Thanks for the link! I saw that article. Renormalization seems like the intuitive way that patterns are stored and recognized in the brain. I also think it’s why memories tend to get modified over time as base layer patterns underlying a biographical memory get changed with new experiences. But working out the mathematics is cool.


      1. Yeah, it is. If you read all the comments, it appears there are detractors, but (A) it’s the interweb and there are always detractors, so (B) I’m not sure how seriously to take them. Quanta Magazine does seem a bit “Oh, Gosh!” at times. [shrug]

        Liked by 1 person

  5. The scary “Skynet” scenarios come from the idea of complex goal-oriented networks (such as discussed in this post) given goals such as “protect America” and which — lacking human values — decide we’re best protected if all our enemies are dead. Or a scenario that goes back at least as far as Asimov, that a “protect humans” goal is best served by removing all our freedoms (a goal even humans attempt to implement sometimes).

    That suggests autonomous systems require human values on some level if they are truly autonomous and self-learning. And that raises the issue of how we control those values and what else might arise. The linked article mentions a scenario where a household robot given the goal of protecting and feeding the children discovers there is no food in the house… and no one thought to include the idea that the family cat is not food.

    The thing about goal-oriented systems isn’t the goals so much as the constraints on those goals! Ultimately we find that we need to limit the capabilities of such systems (which reduces their value), or we need to be very, very careful!

    (Another bit of synchronicity here. The other night I read a short story by David Brin in which humans determined that AI needed to be created at “adolescent” level and schooled by education and parenting to ensure and instill human values. Of course, they grow up a lot faster than any teenager. 🙂 )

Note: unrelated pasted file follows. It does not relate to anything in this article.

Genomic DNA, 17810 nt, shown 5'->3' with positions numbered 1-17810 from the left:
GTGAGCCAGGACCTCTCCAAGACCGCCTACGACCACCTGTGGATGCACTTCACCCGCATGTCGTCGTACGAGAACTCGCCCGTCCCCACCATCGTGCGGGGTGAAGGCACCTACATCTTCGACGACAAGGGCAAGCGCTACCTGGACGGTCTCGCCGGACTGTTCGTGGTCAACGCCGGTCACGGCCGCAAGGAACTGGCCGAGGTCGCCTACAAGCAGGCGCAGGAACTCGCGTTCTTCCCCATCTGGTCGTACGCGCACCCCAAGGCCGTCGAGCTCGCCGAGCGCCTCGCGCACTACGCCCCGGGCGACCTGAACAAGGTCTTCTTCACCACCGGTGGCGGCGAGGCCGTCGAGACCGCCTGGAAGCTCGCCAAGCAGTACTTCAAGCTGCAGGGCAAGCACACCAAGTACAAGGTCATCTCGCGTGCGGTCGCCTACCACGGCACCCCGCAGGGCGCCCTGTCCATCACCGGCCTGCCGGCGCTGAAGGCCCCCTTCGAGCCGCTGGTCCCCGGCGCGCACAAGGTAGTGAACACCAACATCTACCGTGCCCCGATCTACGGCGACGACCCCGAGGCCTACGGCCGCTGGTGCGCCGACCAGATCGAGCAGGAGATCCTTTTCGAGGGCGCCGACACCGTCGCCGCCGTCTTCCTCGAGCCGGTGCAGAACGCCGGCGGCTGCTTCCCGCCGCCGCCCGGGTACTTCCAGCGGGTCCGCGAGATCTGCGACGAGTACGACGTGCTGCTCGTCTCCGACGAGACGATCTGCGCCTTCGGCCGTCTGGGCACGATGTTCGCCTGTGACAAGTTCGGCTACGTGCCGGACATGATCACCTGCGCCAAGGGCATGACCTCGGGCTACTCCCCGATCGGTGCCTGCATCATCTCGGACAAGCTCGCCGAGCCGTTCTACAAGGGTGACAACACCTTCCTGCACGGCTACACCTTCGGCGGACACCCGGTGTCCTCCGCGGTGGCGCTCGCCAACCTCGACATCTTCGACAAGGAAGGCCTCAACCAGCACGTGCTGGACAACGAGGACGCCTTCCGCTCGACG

((That same short story touches on a strong version of the Fermi Paradox involving Von Neumann probes. Even at our current stage of space exploration we’re sending out robots, and that seems a very effective way to explore space. Von Neumann probes could explore the galaxy in a million years or so easily. So… where are they? The usual answers apply, but in this case, so does one more: AI turns out to be an unworkable solution for some reason. That seems unlikely given even our current level of development, but since the most likely way to explore space is through AI, it’s apparent lack is interesting.))


    1. On Von Neumann probes, it could also be that human sapience level AIs requires a substrate that couldn’t handle interstellar space travel any better than human bodies do. I agree that it seems unlikely though.

      We also can’t rule out that there aren’t alien Von Neumann probes somewhere in the solar system, or are even here on Earth, but microscopic. But I think the probability of that is low.


      1. Yeah, agreed, microscopic sounds unlikely. The Brin story posited a galaxy filled with Von Neumann probes from many different civilizations with radically different goals (destroyers, harvesters, seekers, greeters, et many cetera). Millions of years ago they warred. The story involves the broken, feeble remains of a number of benign ones hiding out in the asteroid belt. Humans have just discovered these remains as they begin to explore the belt.


Your thoughts?

Fill in your details below or click an icon to log in: Logo

You are commenting using your account. Log Out /  Change )

Facebook photo

You are commenting using your Facebook account. Log Out /  Change )

Connecting to %s

This site uses Akismet to reduce spam. Learn how your comment data is processed.